A ground-breaking high court judgment will see the City of Joburg spend about R370 million on formal housing for 10 000 people at the Slovo Park informal settlement.
The court has ordered the city and mayor Parks Tau to begin building houses for the Soweto residents.
The high court order also instructed Tau to provide houses to those who do not qualify for RDP houses.
In terms of the ruling, everybody who lived in the area before the court application is entitled to the houses as prescribed by the Upgrading of Informal Settlement Policy (UISP).
The court ordered Tau to approach the MEC for Human Settlements Paul Mashatile for funding.
In delivering the landmark ruling, Acting Judge Sanja Strauss acknowledged that all the parties agreed that Slovo Park residents were indigent people who had been living in deplorable conditions, without access to electricity for 21 years.
Also not in dispute was that shack fires broke out at a rate of one every two months and were often fatal. What's more, ambulances refuse to collect the sick from Slovo Park because the roads are unmarked.
This area is not mapped or signposted. As a result, individual residents cannot be located.
The judge further ordered Tau and member of the mayoral committee for housing Daniel Bovu, as well as a senior official of council, Thabo Martin Maisela, to provide a report to the court and legal representatives for the 10 000 residents in the next four months, setting out steps taken to comply with the court order.
Mashatile was directed to consider the application within a reasonable time. The city was also ordered to pay the costs of two counsels.
The ruling was made after the residents of the informal settlement approached the high court to force Joburg to begin the process of converting their informal settlement into a township.
The case has been before the court since 2014. Slovo Park residents insisted they did not want to move out of the area they’ve occupied for more than 20 years.
The city, however, denied the claims. It argued that Slovo Park was a dolomitic area and it intended to relocate some of the residents who qualify for RDP houses to Unaville, 11km away.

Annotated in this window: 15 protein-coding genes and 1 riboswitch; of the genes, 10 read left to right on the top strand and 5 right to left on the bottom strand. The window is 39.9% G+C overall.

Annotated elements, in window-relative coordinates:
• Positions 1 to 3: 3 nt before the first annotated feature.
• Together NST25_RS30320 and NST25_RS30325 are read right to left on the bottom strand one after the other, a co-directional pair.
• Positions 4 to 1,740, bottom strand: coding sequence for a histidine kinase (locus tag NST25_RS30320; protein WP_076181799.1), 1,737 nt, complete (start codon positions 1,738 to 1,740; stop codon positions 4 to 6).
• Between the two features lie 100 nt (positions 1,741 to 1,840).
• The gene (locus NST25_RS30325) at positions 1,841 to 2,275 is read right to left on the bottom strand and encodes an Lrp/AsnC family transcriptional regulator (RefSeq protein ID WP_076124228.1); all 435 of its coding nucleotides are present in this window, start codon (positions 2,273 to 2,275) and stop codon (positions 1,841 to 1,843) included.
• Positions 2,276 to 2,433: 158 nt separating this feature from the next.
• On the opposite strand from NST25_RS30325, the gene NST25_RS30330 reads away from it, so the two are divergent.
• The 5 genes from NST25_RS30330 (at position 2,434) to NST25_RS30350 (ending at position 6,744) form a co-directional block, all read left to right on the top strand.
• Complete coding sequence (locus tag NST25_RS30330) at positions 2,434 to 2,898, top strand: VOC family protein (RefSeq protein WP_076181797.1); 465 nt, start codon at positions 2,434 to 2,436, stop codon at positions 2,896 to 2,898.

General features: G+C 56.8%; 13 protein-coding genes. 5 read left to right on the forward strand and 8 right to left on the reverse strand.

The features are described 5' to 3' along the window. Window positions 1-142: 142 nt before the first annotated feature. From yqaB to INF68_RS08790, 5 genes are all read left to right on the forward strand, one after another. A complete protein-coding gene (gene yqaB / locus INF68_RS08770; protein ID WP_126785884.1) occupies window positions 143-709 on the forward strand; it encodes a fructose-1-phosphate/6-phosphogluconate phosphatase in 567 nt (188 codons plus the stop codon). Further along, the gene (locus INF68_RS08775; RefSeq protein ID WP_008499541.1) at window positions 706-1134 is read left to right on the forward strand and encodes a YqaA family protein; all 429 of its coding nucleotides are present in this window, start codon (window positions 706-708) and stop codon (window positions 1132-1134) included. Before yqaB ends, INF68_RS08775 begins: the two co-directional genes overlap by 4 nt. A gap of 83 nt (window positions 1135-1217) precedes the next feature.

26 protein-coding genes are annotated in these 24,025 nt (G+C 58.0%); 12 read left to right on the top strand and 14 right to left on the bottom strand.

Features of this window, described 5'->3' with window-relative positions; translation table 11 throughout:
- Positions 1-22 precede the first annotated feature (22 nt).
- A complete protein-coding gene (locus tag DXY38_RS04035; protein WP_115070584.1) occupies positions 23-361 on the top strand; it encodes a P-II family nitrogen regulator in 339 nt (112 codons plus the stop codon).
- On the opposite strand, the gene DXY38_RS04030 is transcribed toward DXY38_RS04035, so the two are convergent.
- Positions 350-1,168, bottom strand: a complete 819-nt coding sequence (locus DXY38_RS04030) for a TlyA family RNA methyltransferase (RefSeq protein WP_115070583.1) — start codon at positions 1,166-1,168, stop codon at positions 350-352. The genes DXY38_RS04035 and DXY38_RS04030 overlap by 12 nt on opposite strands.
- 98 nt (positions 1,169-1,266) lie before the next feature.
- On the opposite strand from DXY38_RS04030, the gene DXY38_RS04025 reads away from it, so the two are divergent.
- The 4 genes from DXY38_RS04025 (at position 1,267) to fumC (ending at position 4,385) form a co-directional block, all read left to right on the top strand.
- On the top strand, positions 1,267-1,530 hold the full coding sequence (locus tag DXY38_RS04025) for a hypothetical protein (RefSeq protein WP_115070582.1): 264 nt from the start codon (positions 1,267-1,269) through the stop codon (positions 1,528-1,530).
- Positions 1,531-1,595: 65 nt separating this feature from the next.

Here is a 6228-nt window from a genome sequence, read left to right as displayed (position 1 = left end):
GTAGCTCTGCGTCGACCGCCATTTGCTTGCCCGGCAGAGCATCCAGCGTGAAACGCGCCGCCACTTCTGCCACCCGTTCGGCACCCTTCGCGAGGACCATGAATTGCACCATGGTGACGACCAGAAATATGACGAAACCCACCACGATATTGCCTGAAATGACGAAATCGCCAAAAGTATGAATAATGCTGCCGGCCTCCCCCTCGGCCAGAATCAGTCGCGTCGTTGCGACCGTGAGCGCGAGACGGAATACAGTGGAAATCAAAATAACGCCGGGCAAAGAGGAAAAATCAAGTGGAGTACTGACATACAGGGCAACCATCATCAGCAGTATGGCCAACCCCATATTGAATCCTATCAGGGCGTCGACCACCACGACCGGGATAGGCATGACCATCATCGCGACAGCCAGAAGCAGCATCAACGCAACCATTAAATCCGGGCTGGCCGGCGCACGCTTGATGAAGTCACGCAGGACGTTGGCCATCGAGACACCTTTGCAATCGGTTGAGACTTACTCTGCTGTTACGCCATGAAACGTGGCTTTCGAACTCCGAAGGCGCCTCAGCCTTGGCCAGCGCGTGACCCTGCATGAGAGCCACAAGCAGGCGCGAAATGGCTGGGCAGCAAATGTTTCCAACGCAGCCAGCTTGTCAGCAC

The city further argued its decision to provide housing through the Unaville development was rational and would address the provision of housing in general and not only in relation to Slovo Park.
Strauss, delivering the judgment, said: “The UISP makes it clear that the relocation of informal settlements should be the exception and not the rule.
“It also states that relocation must take place at a location as close as possible to the existing settlement and within the context of community-approved relocation strategies.”
Strauss said the city’s decision to relocate only qualifying beneficiaries to Unaville would exclude an unknown number of people from adequate housing.
“I find this to be unreasonable and not inclusive,”Strauss said.
She also said the Constitutional Court had held that appropriate relief in cases such as this one, which implicates constitutional rights, must be effective relief.
“It is therefore clear that the only effective relief would be to direct the city to commence the process the UISP prescribes for the upgrading of the Slovo Park settlement,”Strauss said.
Nomzamo Zondo, Socio-economic Rights Institute’s director of litigation, said: “This is a truly ground-breaking judgment, which establishes that the UISP is binding on municipalities. The government must make sure that paper policies, such as the UISP, result in meaningful change on the ground. Until today, the City of Joburg thought itself completely at liberty to disobey this crucial, pro-poor national housing policy. The court has sent a clear message that this is unreasonable and unlawful. We call on the city to accept the judgment and commence engagement with our clients on the content of a plan to upgrade Slovo Park.”
City of Joburg spokesman Virgil James said: “We note and respect the court judgment and will now study it.”
Other landmark court judgments
* December 1, 2011: The Constitutional Court declares the cityâ??s housing policy unlawful and unconstitutional in that it excludes people evicted by a private landowner from its temporary housing programme, as opposed to those relocated by the city.
The court ruled that the city had to provide temporary accommodation in terms of the constitution, the Housing Act and Chapter 12 of the Housing Code where evictions take place by a private property owner. This concerned 86 people who unlawfully occupied a property in Berea.
* In 2012, the Constitutional Court ruled that the City of Joburg not only had to give temporary land to squatters evicted from empty land in Marlboro, but also to provide them with building materials to rebuild their shacks.
The court ruled that should the two portions of land in Marlboro where they were living not be sufficient for them, the council would have to identify additional land to which remaining families could be relocated.
* The public protector in 2014 gave the city a report asking it to take action against city manager Trevor Fowler for allegedly interfering in the investigation of resident Motshoane Mabenaâ??s cloned number plates. The city did not act.